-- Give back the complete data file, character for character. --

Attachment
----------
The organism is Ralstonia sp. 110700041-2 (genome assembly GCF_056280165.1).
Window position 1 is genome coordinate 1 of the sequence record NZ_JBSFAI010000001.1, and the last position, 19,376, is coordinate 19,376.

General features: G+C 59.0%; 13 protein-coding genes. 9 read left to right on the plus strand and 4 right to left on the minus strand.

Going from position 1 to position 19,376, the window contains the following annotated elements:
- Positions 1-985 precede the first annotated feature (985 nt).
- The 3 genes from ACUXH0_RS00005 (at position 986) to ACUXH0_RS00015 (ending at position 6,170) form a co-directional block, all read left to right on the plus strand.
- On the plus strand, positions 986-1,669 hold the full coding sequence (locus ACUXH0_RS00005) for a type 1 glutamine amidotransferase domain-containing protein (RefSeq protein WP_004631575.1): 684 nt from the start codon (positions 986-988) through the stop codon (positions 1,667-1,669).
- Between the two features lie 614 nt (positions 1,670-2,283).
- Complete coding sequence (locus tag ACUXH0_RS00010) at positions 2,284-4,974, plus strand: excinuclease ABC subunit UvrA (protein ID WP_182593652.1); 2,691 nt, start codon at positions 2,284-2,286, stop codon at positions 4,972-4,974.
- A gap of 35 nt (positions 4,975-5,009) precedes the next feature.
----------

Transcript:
The organism is Ralstonia sp. 110700041-2 (genome assembly GCF_056280165.1).
Window position 1 is genome coordinate 1 of the sequence record NZ_JBSFAI010000001.1, and the last position, 19,376, is coordinate 19,376.

General features: G+C 59.0%; 13 protein-coding genes. 9 read left to right on the plus strand and 4 right to left on the minus strand.

Going from position 1 to position 19,376, the window contains the following annotated elements:
- Positions 1-985 precede the first annotated feature (985 nt).
- The 3 genes from ACUXH0_RS00005 (at position 986) to ACUXH0_RS00015 (ending at position 6,170) form a co-directional block, all read left to right on the plus strand.
- On the plus strand, positions 986-1,669 hold the full coding sequence (locus ACUXH0_RS00005) for a type 1 glutamine amidotransferase domain-containing protein (RefSeq protein WP_004631575.1): 684 nt from the start codon (positions 986-988) through the stop codon (positions 1,667-1,669).
- Between the two features lie 614 nt (positions 1,670-2,283).
- Complete coding sequence (locus tag ACUXH0_RS00010) at positions 2,284-4,974, plus strand: excinuclease ABC subunit UvrA (protein ID WP_182593652.1); 2,691 nt, start codon at positions 2,284-2,286, stop codon at positions 4,972-4,974.
- A gap of 35 nt (positions 4,975-5,009) precedes the next feature.